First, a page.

Over the last few years, “projects” have taken on many different forms.  Its tough to isolate a “standard project” and say that “this is the way it should be done.”  Each partner has had their own way of contributing to their mentored student.  For example, at BASF, one student designed her own chemical coating to help preserve food products.  The project was a result of an idea the student developed after working alongside her mentor for several weeks.  At Regeneron, one student was given a biochemical pathway to explore and collected data about the effects of inhibitors on that pathway.  Our student at Mt. Sinai was asked to cross her own set of flies to explore the role of a regulator in Noonan Syndrome.  Each one of these projects evolved differently.  Some were tasks given to the students by their mentor, while other projects were developed by the student with input from their mThe direction the student will take is developed entirely by you and the student you are working with. 


    A Possible Sequence for the Student After Mentor Placement*:

    1. Learn the safety protocols that the institution, the lab, and the mentor have in place.
    2. Become knowledgeable of the equipment that is used to conduct the tasks performed in the lab
    3. Read required literature to have an appropriate background with regard to the work being conducted and similar work elsewhere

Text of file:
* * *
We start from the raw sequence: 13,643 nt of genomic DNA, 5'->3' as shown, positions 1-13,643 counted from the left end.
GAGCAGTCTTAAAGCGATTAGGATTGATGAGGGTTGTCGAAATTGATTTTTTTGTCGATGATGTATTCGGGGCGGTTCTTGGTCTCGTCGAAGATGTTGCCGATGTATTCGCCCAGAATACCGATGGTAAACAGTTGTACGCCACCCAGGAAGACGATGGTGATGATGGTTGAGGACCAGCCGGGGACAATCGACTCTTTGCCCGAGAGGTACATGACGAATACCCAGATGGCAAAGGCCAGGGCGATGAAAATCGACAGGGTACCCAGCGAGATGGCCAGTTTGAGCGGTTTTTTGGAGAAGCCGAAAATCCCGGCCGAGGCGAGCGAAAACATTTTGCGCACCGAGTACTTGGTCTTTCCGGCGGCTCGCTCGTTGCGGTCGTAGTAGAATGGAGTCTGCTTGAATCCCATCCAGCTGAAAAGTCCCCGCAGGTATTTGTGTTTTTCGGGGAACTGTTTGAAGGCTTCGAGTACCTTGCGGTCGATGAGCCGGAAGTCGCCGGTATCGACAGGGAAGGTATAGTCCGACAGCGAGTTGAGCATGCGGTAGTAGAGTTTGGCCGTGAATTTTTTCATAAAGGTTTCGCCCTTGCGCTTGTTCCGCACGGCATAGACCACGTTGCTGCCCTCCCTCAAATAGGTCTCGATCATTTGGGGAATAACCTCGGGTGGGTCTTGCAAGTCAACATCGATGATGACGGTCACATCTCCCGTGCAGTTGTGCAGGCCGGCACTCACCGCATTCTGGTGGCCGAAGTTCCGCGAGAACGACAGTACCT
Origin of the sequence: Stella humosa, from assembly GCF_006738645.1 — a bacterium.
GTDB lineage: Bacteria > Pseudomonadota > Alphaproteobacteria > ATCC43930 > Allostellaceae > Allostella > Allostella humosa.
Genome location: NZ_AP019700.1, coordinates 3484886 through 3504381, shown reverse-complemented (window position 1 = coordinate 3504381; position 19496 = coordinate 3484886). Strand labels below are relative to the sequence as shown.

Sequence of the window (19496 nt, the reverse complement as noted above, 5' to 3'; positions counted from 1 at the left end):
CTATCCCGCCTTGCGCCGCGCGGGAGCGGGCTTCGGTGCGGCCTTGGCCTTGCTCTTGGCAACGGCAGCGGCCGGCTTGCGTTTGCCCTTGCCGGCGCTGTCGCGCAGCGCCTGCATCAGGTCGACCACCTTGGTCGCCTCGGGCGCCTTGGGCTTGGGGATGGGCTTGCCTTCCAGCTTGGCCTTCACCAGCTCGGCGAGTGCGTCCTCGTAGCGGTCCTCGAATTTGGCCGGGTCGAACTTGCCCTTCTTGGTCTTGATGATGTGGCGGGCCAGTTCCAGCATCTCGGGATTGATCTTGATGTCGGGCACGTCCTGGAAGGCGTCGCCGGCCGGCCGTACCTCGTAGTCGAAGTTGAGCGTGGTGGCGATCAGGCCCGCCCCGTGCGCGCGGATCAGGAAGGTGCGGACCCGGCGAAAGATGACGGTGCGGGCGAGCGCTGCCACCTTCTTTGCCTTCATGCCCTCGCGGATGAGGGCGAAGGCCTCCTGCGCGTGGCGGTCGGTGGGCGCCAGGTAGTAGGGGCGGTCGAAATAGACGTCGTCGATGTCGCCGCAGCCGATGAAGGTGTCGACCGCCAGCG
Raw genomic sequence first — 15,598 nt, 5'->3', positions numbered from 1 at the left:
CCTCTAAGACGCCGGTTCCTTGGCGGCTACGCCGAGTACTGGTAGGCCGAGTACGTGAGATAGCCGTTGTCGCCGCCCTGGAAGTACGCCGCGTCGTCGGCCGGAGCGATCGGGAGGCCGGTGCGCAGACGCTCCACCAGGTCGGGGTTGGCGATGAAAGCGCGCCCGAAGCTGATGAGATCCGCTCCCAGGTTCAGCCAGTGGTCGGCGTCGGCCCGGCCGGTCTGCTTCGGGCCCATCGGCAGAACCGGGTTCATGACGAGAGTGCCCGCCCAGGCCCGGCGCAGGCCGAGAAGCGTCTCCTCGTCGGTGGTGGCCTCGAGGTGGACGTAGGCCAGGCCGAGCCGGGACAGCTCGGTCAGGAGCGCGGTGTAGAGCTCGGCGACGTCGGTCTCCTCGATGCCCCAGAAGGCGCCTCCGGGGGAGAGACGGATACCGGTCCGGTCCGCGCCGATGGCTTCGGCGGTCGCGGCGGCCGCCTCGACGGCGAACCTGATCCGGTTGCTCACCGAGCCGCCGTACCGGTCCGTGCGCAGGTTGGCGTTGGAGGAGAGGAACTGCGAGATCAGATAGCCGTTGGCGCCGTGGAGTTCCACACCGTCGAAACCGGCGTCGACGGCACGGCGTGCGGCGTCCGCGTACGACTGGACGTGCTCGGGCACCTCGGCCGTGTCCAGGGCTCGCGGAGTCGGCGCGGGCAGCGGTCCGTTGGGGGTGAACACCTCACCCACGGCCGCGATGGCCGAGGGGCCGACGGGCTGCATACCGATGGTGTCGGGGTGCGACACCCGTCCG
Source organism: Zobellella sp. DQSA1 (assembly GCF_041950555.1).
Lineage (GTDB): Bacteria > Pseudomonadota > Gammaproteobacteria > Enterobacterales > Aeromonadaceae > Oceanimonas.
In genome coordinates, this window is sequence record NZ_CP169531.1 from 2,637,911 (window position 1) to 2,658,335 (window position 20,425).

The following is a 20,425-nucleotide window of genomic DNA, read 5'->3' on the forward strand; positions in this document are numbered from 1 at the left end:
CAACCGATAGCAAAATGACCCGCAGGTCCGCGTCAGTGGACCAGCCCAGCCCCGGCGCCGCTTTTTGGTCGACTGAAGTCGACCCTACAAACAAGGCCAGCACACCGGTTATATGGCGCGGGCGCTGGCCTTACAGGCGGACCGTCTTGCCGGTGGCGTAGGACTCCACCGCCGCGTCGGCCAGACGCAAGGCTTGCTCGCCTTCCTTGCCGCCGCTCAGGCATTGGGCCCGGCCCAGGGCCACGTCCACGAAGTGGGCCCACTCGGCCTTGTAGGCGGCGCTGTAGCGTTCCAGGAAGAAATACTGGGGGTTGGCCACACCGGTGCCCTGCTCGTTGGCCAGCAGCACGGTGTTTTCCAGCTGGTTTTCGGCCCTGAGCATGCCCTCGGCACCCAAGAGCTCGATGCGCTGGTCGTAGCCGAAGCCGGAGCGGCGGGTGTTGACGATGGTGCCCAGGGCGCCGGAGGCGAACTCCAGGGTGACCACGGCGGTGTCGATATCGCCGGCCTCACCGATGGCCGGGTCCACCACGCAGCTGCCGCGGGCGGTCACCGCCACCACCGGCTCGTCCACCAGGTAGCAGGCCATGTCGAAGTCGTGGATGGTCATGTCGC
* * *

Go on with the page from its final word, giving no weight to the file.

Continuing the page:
4. Shadow the mentor to gain exposure to “the life of a researcher”
    5. Assist the mentor with increasingly more substantive tasks as the mentorship experience evolves
    6. Develop a task or identify a problem that the mentored student is able to address through the design and/or implementation of a research plan
    7. Gather and process data to draw appropriate conclusions and evaluate or re-evaluate the identified problem or “gap”
    8. Prepare a report on the research collected and develop a presentation that summarizes the process and relevant findings


    *Like research environments themselves, all experiences are unique and may deviate from this particular sequence.  This is only a “guide” that helps a potential mentor understand what the process may look like.


    The “Bigger Picture”:

    We are very selective about the students we send to volunteer mentors.  These individuals are aspiring scientists, with the grades and the passion to justify placement in a lab setting.  You become a real role model to them, and most go on to very prestigious colleges to conduct research and “follow in their mentors’ footsteps”.  The value of this experience cannot be understated.  In fact, in the last year alone, most of our mentored students have been asked back to their labs by their cooperating scientists to continue work or to start new projects.  We also have students studying in college labs at Princeton, Yale, Cornell, and Columbia after having graduated from our research program.  Our partnership with companies like yours was an integral part of securing these students’ futures.  We hope that researchers at your institution would be willing to contribute in a similar way to the hopes and dreams of these extraordinarily bright and motivated young people.  Your service to our students, and to the community, will serve as the inspiration these young people need to help them realize their potential.